THE IMPORTANCE OF CHOICE FOR YOUR HORSE BY JUSTINE HARRISON

THE IMPACT OF CONTROL ON OUR HORSE’S BEHAVIOUR

Horse owners rarely consider how much they control their horse’s life and the impact that could have on their behaviour and temperament. Most aspects of our horses’ lives are  controlled. We decide everything for them – where they go, what they eat, who they socialise with, even how they move their bodies and for how long all those things occur.

LEARNING TO LIVE WITH LACK OF CHOICE

Many owners think their horse has plenty of choices and that if they didn’t want to do something, they wouldn’t do it, but actually that may not be the case. Horses often do what is asked as they have learned that when they don’t, the alternative is worse – the kick will get harder, the whip will be used, or you’ll just wait until he gives up and does it. This may not be something they have learned from your relationship with them. A previous handler may have frightened them enough that they learn it’s easier or safer to ‘tow the line’ than to make their own decisions.

This lack of choice can profoundly affect a horse’s overall outlook, their behaviour and ultimately even their health. Horses who are severely restricted or afraid to make decisions can become withdrawn, depressed, or even develop stereotypies in an attempt to adapt to their restrictions. They may become dangerous and difficult to handle when eventually they reach their limit and lash out whatever is nearby.

Horse owners may feel that they are limited in what they can offer their horses, but even on the strictest livery yard we can give our horses choice and the opportunity to make their own decisions every day.

FIND OUT WHAT YOUR HORSE LIKES

Behavioural scientists use ‘preference tests’ as a means of finding out what horses prefer in different situations. For example, to test a horse’s preferred bedding – two identical stables may be set up next to each other with open doors so the horse can go in and out of both at will. Each stable will contain different bedding and the horse’s behaviour is then recorded to see what he prefers.



SOME IDEAS FOR SETTING UP YOUR OWN PREFERENCE TESTS FOR YOUR HORSE!

  • DIFFERENT FORAGES: E.g. chopped hay, grasses, alfalfa and herbs can be placed in different buckets so your horse can choose which he prefers.
  • FEED: Split his feed up into individual ingredients (eg. chaff in one bucket, balancer in another) so he can select what he wants to eat and when. You may find he really dislikes one ingredient, if so, you can alter his diet to something he prefers. This is especially relevant for supplements, which many horses dislike. You can also present your horse’s feed in different buckets, bowls and nets at different heights around their field and stable, tipping your horse’s feed on top of his hay on the floor will simulate natural grazing and extend his time eating.
  • Entertainment: Many horses are confined for long periods of time in their stable or in boring, flat paddocks, so it is vital to give your horse something to do.
  • Stable: Fence off an area outside your horse’s stable so he can go in and out at will. Put hay and water in both areas, set up a night vision camera and see where he prefers to spend his time.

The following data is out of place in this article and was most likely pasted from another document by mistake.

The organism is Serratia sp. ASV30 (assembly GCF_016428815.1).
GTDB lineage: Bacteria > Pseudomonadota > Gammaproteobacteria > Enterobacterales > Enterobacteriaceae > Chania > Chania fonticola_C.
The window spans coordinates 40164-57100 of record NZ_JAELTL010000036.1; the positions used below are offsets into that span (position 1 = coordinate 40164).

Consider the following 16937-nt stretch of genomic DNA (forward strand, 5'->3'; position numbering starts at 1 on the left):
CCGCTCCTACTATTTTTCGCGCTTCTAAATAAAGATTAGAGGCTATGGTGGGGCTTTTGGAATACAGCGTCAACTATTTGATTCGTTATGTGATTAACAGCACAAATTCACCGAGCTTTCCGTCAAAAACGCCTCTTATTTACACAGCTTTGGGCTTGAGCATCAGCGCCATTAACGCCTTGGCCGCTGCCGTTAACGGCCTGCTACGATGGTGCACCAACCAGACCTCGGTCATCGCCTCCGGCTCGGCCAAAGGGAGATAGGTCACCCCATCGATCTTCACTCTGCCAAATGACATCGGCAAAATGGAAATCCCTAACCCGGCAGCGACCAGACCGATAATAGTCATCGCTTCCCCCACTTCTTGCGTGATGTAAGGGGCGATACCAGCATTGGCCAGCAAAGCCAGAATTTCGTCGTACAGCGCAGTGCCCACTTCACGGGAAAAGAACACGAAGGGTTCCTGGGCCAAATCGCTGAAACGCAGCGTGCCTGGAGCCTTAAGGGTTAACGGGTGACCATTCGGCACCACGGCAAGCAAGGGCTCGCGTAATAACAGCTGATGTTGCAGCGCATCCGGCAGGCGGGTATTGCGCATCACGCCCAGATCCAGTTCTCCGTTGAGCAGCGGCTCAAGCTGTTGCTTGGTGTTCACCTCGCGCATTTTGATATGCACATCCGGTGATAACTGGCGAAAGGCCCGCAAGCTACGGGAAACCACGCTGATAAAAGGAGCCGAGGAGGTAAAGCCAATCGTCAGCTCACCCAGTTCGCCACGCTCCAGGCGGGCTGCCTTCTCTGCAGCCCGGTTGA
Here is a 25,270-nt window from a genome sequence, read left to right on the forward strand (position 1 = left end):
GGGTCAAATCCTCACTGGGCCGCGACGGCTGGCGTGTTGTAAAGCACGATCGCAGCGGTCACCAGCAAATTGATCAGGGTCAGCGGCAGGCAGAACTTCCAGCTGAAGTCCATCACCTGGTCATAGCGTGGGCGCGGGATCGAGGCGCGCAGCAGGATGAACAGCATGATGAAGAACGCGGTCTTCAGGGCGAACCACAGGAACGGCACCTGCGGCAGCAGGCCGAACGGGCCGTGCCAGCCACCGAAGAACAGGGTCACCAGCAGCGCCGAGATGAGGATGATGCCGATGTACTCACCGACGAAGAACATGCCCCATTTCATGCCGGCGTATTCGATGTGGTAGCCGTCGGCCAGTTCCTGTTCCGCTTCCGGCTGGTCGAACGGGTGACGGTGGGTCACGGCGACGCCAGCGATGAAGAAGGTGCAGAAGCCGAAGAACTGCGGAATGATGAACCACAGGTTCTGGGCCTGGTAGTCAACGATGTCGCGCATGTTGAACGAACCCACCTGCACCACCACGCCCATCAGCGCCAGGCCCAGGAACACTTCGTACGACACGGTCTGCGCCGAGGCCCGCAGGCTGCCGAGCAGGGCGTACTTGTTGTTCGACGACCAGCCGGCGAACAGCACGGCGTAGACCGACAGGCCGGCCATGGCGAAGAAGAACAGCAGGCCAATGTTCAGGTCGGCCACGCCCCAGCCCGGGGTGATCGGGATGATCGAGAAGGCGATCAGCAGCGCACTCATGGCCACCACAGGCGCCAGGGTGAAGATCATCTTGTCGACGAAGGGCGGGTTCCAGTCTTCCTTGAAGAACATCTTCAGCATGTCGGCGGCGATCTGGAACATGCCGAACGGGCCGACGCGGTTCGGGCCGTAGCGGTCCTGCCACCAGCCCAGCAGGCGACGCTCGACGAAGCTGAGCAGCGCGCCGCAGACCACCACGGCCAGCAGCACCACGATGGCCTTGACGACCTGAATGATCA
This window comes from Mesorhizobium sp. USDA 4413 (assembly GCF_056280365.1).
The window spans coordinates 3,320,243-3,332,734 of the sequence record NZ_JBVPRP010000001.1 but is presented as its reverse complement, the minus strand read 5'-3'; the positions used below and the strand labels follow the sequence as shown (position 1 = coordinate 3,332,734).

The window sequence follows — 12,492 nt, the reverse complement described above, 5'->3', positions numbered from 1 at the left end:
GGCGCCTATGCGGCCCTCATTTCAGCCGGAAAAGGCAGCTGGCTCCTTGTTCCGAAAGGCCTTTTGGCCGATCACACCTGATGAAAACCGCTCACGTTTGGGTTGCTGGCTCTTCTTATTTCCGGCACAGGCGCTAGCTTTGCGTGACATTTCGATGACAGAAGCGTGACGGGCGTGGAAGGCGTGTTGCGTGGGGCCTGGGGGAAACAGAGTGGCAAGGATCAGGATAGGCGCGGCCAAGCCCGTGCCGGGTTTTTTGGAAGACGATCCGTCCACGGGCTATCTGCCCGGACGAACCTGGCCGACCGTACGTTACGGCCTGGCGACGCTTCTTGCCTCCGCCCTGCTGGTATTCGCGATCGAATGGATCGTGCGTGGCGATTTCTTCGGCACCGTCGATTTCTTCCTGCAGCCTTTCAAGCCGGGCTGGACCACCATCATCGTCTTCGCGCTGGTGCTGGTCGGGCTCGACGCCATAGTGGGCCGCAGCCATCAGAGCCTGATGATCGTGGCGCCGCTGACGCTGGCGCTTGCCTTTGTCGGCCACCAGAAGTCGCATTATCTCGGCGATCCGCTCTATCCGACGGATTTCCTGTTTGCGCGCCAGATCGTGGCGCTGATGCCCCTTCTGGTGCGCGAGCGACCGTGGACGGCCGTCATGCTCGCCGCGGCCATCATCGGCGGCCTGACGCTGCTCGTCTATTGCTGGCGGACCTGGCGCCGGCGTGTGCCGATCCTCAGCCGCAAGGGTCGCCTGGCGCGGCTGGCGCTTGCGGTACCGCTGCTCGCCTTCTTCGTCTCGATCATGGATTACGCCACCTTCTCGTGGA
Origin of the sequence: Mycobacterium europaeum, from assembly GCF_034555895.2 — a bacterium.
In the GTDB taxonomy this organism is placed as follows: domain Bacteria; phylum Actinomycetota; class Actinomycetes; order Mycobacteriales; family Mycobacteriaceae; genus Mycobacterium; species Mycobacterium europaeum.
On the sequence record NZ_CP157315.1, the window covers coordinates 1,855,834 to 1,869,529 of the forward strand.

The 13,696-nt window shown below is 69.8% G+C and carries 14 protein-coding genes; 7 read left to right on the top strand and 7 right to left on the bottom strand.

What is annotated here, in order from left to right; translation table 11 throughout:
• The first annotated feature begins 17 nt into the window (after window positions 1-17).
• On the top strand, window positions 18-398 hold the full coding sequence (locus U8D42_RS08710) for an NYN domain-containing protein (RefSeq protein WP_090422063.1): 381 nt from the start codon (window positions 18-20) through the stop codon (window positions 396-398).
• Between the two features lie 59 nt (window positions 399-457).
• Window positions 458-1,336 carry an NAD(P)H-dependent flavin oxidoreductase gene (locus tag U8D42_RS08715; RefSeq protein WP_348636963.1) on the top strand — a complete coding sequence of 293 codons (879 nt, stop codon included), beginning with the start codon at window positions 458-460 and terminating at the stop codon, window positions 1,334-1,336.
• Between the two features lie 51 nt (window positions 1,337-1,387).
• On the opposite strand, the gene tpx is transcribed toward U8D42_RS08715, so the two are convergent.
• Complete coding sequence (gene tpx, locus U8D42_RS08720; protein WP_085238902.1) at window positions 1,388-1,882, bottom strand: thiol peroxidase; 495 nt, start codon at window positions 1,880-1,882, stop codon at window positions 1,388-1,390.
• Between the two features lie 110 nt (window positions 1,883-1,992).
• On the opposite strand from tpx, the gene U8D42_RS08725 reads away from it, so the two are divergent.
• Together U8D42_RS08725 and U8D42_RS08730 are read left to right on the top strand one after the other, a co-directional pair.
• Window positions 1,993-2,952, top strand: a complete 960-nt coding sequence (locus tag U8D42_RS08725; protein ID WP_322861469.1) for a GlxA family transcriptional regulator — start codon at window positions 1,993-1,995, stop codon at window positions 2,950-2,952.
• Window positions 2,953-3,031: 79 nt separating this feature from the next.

• Water: Some horses will guard water as a resource, especially in summer, and this can mean others are reluctant to go and drink. Multiple water sources in a field should always be provided, but consider using different buckets and troughs too, water may taste different depending on how it is presented.
  • Turnout: Does your horse have access to shelter in the field? Ensure they have somewhere to get out of the rain, wind or sun – a shelter, trees or bushes. They should have enough space to move away from other horses if they would rather be alone, and to decide if they would like male or female company. If your horse is turned out individually then take him to visit other horses so they can socialise and mutually groom over the stable door or fence.
  • Training: Consider the difference between asking your horse if he wants to do something and telling him. Does your horse really have a choice? Reframe how you ask your horse to do something – will he do it for a treat? Remember horses will move towards something they like and away from something they dislike. Use more carrots and less stick!
  • Where would he like to go?: Take your horse for a walk to browse the hedgerows on a loose leadrope. Or give him a loose rein and let him decide where he wants to go for a hack, or if he wants to go at all! There may be a reason he doesn’t want to do as you ask, if he doesn’t want to go where you want him to go, this is very useful information.

Giving your horse choice gives him the freedom to be himself. It is a great way to build his confidence, reward him for being bolder and can dramatically improve your relationship as he will start to trust that you are listening to him. But remember to respect his choice, if he says no and you don’t like his decision, then it’s not his choice at all.

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